Adapting to disability, Warren wins Fox medal

Sep 18, 2003, vol. 28, no. 2
By Marianne Meadahl

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Jodie Warren's goals might have changed after she suffered a severe stroke at the age of 23. Instead, the road to completing her bachelor of science degree at SFU and hopes of future study took an abrupt turn. But Warren didn't stray from it.

“It meant taking things at a different pace,” says Warren, now 29 and a graduate student in the school of criminology. She is also the recipient of this year's Terry Fox gold medal. The award is given annually to someone who demonstrates personal qualities of courage in adversity and dedication to society, as exemplified by the late runner.

The stroke came unexpectedly during a Christmas break and left extensive damage, including paralysis in her right arm. A year later she required open-heart surgery as a preventative measure against future strokes, and faced the news that she would likely never regain the use of her arm.

Despite another long recovery period, Warren completed her bachelor's degree, majoring in biology, excelled in a forensic science certificate program at BCIT and become a volunteer in the forensic lab of Gail Anderson, who is now her thesis supervisor.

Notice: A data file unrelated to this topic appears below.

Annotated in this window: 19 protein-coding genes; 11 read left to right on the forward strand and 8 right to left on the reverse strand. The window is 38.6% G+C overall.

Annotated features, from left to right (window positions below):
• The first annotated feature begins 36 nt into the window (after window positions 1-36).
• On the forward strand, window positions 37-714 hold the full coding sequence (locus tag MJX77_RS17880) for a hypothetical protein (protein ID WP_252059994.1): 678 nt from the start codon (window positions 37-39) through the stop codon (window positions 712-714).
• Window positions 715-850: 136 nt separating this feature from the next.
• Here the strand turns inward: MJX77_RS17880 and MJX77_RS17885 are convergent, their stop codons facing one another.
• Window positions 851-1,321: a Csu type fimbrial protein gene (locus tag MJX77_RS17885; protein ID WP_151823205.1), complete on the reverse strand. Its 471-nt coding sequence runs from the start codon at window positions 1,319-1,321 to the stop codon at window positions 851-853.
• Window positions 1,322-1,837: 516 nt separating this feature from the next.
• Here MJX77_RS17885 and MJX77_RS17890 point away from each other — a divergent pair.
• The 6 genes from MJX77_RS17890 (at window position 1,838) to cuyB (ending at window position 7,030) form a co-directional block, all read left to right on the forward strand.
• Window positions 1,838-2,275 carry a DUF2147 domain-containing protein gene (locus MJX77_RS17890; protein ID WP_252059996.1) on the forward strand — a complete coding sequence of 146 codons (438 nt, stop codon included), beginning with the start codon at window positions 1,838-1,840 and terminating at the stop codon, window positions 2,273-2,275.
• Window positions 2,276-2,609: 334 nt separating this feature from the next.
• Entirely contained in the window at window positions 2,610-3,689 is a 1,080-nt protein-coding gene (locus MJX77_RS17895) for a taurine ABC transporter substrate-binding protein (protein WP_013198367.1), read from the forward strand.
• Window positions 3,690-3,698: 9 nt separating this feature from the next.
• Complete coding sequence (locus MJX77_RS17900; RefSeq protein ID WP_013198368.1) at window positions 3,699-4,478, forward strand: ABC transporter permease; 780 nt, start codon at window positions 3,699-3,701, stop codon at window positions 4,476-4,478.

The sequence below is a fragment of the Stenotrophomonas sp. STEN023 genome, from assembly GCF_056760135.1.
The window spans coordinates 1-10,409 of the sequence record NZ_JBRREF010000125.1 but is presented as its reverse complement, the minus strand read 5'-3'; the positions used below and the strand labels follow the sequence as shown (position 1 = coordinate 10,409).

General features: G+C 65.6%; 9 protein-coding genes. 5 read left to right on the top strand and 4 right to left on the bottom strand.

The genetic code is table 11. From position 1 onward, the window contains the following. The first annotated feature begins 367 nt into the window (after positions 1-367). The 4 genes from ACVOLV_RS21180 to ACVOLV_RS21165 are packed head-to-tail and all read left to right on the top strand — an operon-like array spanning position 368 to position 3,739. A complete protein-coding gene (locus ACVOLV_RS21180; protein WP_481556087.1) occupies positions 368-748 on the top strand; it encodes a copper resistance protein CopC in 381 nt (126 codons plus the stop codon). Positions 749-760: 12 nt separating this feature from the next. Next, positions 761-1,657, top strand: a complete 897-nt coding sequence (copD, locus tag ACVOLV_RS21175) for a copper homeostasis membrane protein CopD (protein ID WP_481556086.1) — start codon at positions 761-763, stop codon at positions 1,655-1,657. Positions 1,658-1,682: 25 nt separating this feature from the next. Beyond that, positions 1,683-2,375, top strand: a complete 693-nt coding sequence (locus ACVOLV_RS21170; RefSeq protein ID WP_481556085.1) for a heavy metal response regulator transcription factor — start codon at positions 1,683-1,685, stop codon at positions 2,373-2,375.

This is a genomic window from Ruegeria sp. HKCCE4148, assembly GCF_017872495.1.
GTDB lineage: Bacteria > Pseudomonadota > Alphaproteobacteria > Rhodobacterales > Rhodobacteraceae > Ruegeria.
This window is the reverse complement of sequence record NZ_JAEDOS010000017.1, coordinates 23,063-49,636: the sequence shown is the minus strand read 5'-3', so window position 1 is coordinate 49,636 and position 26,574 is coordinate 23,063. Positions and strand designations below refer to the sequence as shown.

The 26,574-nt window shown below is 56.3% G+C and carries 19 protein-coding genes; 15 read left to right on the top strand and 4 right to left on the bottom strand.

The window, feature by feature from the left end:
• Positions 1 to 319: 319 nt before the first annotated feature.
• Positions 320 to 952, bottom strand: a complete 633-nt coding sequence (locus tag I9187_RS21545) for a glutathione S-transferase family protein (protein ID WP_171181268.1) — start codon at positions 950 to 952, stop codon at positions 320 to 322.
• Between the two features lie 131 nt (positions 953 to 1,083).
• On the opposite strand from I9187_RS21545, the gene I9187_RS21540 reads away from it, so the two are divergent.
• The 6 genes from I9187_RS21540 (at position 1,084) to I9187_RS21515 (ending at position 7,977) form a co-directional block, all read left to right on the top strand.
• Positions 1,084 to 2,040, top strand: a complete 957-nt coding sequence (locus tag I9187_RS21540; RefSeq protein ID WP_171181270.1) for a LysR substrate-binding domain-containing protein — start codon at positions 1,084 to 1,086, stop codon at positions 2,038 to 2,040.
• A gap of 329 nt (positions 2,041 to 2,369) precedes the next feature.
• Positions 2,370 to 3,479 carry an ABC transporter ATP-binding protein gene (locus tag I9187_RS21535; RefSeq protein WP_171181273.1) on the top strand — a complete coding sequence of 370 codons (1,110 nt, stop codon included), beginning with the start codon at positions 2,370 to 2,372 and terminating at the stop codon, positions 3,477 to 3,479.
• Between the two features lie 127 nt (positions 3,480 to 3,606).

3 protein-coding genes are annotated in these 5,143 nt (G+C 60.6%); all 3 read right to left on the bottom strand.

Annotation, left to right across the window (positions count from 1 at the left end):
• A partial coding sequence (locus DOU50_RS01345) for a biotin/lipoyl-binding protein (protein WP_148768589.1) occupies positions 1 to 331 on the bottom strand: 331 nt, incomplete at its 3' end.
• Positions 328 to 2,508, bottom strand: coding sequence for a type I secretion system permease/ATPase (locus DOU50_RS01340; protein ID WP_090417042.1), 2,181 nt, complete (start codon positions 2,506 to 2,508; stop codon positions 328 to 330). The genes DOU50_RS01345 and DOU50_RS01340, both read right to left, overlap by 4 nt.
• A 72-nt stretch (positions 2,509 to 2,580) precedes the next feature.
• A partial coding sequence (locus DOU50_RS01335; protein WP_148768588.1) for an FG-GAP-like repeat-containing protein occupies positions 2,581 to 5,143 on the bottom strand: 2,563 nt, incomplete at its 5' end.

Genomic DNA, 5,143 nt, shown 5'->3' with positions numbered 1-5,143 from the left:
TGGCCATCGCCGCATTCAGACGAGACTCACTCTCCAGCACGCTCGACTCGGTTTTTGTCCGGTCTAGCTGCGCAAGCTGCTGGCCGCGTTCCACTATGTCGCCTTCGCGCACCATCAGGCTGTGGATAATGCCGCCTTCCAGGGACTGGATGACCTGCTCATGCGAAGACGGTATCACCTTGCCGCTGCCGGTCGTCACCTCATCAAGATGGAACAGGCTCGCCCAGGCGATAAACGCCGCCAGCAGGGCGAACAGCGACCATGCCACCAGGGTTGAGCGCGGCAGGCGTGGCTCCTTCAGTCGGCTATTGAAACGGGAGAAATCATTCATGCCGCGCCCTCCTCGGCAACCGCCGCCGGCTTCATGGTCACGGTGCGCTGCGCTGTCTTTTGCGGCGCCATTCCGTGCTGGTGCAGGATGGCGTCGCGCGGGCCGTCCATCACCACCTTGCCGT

Warren hopes her research on how temperature change affects the development of insects found at homicide sites will help advance the understanding of their role in crime investigations, and help bring closure to families touched by crime.

“Despite the severity of her injuries and a continuing risk of further strokes, Jodie has fought her way back to an active life and impressive academic career,” says Anderson, noting Warren's tenacity despite continuing to live with painful muscle contractions.

Warren underwent months of physical rehabilitation and mental adjustment. She has had to slowly relearn and develop new ways to do the things people do every day.

“If she can't do something in a traditional manner she will find a different way to do it,” Anderson says. “She has been able to do all sorts of experiments in the lab by adapting the experiment, or equipment, to her abilities.”

Warren, a non-status Metis who is also active in the First Nations student association at SFU, says patience is the often biggest test. “You soon realize that once you can adapt to something, it becomes possible,” says Warren, who hopes to continue her research beyond her master's degree.

As a youth, Warren followed Terry Fox and his Marathon of Hope and is touched by the award. “To be considered for an award named for one of my personal heroes is a true achievement,” she says. “It's always an honour to be recognized for your abilities, not your disability.”

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